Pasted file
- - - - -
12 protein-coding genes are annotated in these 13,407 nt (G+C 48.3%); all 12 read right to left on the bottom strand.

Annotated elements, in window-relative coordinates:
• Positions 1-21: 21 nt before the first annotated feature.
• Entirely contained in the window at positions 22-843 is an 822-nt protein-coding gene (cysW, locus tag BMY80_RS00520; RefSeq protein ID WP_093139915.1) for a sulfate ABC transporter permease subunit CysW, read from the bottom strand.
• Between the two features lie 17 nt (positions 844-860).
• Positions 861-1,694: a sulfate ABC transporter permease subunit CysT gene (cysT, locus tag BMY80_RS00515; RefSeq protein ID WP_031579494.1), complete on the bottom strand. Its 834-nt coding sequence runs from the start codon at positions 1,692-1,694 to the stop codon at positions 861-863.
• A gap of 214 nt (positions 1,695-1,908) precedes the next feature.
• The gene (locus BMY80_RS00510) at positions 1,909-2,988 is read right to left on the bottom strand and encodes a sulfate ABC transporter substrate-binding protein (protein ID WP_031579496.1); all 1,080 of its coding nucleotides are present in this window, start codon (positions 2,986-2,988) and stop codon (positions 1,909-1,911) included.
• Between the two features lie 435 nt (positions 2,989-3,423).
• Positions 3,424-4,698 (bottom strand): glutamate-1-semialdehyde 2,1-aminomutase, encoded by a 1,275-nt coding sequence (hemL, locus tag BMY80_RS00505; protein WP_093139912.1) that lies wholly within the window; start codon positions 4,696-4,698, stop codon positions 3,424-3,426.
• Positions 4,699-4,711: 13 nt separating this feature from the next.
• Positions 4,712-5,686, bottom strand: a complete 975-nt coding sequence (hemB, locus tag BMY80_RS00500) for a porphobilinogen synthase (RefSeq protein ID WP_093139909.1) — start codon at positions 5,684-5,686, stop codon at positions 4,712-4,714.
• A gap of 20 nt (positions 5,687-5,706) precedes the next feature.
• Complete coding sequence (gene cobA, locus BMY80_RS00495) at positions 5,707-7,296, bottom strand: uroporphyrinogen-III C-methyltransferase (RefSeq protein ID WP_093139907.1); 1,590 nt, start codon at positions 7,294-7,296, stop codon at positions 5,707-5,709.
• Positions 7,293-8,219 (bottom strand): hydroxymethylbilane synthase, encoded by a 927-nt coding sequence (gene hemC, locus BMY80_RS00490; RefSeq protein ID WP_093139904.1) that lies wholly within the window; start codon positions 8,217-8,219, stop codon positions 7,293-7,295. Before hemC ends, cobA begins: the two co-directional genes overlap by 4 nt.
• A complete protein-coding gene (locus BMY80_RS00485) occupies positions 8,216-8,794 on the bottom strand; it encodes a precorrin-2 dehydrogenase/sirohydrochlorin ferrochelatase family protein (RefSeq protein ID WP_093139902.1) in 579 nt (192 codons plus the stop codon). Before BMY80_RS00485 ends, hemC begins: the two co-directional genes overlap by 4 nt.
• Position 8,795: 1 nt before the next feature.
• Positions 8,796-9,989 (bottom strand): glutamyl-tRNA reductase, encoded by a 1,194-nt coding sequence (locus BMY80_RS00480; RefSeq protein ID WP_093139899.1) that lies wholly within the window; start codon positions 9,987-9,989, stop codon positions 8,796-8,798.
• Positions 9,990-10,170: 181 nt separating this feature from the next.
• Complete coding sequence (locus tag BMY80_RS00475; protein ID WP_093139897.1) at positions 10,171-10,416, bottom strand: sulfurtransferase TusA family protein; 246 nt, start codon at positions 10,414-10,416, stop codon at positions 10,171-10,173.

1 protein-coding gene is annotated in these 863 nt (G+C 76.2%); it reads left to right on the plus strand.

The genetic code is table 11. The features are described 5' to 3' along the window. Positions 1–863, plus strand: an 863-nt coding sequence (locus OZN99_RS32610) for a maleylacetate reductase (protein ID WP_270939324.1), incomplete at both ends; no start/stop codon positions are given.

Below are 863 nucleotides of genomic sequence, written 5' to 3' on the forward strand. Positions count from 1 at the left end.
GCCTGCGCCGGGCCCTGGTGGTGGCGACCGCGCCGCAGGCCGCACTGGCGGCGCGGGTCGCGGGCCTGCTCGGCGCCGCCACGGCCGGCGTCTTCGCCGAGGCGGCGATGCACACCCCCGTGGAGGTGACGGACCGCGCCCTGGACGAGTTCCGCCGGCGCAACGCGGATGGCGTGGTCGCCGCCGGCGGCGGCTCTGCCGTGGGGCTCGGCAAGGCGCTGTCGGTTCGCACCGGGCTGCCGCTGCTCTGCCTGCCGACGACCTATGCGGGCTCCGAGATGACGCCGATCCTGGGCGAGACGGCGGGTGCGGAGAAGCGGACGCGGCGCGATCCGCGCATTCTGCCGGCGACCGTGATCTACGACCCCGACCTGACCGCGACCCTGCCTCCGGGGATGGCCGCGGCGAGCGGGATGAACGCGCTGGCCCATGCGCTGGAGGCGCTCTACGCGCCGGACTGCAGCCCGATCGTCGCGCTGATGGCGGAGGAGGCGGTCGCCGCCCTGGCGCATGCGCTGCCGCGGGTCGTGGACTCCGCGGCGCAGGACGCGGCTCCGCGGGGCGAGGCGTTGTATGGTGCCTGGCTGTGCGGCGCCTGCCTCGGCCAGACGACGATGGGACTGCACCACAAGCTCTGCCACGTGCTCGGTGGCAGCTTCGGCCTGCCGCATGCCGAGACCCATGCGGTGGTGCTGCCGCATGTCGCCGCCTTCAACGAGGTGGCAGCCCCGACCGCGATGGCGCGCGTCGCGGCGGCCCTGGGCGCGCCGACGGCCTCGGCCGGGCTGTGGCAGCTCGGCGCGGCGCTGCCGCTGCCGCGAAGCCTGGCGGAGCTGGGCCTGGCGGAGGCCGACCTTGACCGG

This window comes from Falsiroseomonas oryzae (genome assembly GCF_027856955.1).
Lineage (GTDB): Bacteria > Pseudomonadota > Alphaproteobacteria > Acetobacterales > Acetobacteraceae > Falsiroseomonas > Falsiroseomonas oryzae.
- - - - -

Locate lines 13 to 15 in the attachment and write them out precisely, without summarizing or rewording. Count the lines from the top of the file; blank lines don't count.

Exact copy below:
• A gap of 20 nt (positions 5,687-5,706) precedes the next feature.
• Complete coding sequence (gene cobA, locus BMY80_RS00495) at positions 5,707-7,296, bottom strand: uroporphyrinogen-III C-methyltransferase (RefSeq protein ID WP_093139907.1); 1,590 nt, start codon at positions 7,294-7,296, stop codon at positions 5,707-5,709.
• Positions 7,293-8,219 (bottom strand): hydroxymethylbilane synthase, encoded by a 927-nt coding sequence (gene hemC, locus BMY80_RS00490; RefSeq protein ID WP_093139904.1) that lies wholly within the window; start codon positions 8,217-8,219, stop codon positions 7,293-7,295. Before hemC ends, cobA begins: the two co-directional genes overlap by 4 nt.